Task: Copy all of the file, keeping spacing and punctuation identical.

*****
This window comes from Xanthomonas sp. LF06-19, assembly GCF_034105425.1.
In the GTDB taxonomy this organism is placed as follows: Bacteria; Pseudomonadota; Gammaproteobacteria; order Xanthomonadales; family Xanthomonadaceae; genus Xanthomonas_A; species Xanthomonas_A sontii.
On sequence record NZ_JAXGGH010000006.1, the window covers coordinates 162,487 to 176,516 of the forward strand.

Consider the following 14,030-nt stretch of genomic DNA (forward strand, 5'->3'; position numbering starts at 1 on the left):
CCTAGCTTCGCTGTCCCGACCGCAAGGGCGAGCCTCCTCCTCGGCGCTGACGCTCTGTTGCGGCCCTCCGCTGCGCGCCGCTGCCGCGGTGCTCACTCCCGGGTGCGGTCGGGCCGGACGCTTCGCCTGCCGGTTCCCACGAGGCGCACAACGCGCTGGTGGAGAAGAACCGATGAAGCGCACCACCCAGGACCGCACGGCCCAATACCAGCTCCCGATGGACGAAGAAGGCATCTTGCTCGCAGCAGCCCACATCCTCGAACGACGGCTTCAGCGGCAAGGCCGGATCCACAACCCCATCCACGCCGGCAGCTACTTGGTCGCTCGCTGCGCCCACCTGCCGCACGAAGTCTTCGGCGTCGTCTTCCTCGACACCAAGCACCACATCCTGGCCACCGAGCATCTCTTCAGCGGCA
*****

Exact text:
This window comes from Xanthomonas sp. LF06-19, assembly GCF_034105425.1.
In the GTDB taxonomy this organism is placed as follows: Bacteria; Pseudomonadota; Gammaproteobacteria; order Xanthomonadales; family Xanthomonadaceae; genus Xanthomonas_A; species Xanthomonas_A sontii.
On sequence record NZ_JAXGGH010000006.1, the window covers coordinates 162,487 to 176,516 of the forward strand.

Consider the following 14,030-nt stretch of genomic DNA (forward strand, 5'->3'; position numbering starts at 1 on the left):
CCTAGCTTCGCTGTCCCGACCGCAAGGGCGAGCCTCCTCCTCGGCGCTGACGCTCTGTTGCGGCCCTCCGCTGCGCGCCGCTGCCGCGGTGCTCACTCCCGGGTGCGGTCGGGCCGGACGCTTCGCCTGCCGGTTCCCACGAGGCGCACAACGCGCTGGTGGAGAAGAACCGATGAAGCGCACCACCCAGGACCGCACGGCCCAATACCAGCTCCCGATGGACGAAGAAGGCATCTTGCTCGCAGCAGCCCACATCCTCGAACGACGGCTTCAGCGGCAAGGCCGGATCCACAACCCCATCCACGCCGGCAGCTACTTGGTCGCTCGCTGCGCCCACCTGCCGCACGAAGTCTTCGGCGTCGTCTTCCTCGACACCAAGCACCACATCCTGGCCACCGAGCATCTCTTCAGCGGCA